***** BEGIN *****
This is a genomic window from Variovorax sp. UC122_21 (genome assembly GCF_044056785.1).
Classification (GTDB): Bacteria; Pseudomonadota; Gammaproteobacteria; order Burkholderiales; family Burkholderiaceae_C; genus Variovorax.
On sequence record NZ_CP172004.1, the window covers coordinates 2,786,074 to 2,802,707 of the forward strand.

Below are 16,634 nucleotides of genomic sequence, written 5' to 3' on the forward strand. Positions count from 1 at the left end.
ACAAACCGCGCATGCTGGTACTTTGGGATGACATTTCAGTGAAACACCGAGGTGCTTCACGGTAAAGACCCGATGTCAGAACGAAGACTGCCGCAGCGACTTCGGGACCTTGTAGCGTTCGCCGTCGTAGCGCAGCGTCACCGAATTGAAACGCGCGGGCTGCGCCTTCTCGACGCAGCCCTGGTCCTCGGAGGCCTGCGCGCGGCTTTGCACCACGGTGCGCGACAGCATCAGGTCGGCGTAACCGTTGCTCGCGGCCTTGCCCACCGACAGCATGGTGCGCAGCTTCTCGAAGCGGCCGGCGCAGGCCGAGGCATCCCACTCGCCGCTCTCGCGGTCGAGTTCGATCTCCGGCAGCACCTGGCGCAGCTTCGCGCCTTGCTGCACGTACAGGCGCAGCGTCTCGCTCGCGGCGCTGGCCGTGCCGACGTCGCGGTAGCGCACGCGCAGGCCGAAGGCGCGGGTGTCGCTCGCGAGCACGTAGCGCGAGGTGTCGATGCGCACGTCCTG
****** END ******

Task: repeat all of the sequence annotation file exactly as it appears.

This is a genomic window from Variovorax sp. UC122_21 (genome assembly GCF_044056785.1).
Classification (GTDB): Bacteria; Pseudomonadota; Gammaproteobacteria; order Burkholderiales; family Burkholderiaceae_C; genus Variovorax.
On sequence record NZ_CP172004.1, the window covers coordinates 2,786,074 to 2,802,707 of the forward strand.

Below are 16,634 nucleotides of genomic sequence, written 5' to 3' on the forward strand. Positions count from 1 at the left end.
ACAAACCGCGCATGCTGGTACTTTGGGATGACATTTCAGTGAAACACCGAGGTGCTTCACGGTAAAGACCCGATGTCAGAACGAAGACTGCCGCAGCGACTTCGGGACCTTGTAGCGTTCGCCGTCGTAGCGCAGCGTCACCGAATTGAAACGCGCGGGCTGCGCCTTCTCGACGCAGCCCTGGTCCTCGGAGGCCTGCGCGCGGCTTTGCACCACGGTGCGCGACAGCATCAGGTCGGCGTAACCGTTGCTCGCGGCCTTGCCCACCGACAGCATGGTGCGCAGCTTCTCGAAGCGGCCGGCGCAGGCCGAGGCATCCCACTCGCCGCTCTCGCGGTCGAGTTCGATCTCCGGCAGCACCTGGCGCAGCTTCGCGCCTTGCTGCACGTACAGGCGCAGCGTCTCGCTCGCGGCGCTGGCCGTGCCGACGTCGCGGTAGCGCACGCGCAGGCCGAAGGCGCGGGTGTCGCTCGCGAGCACGTAGCGCGAGGTGTCGATGCGCACGTCCTG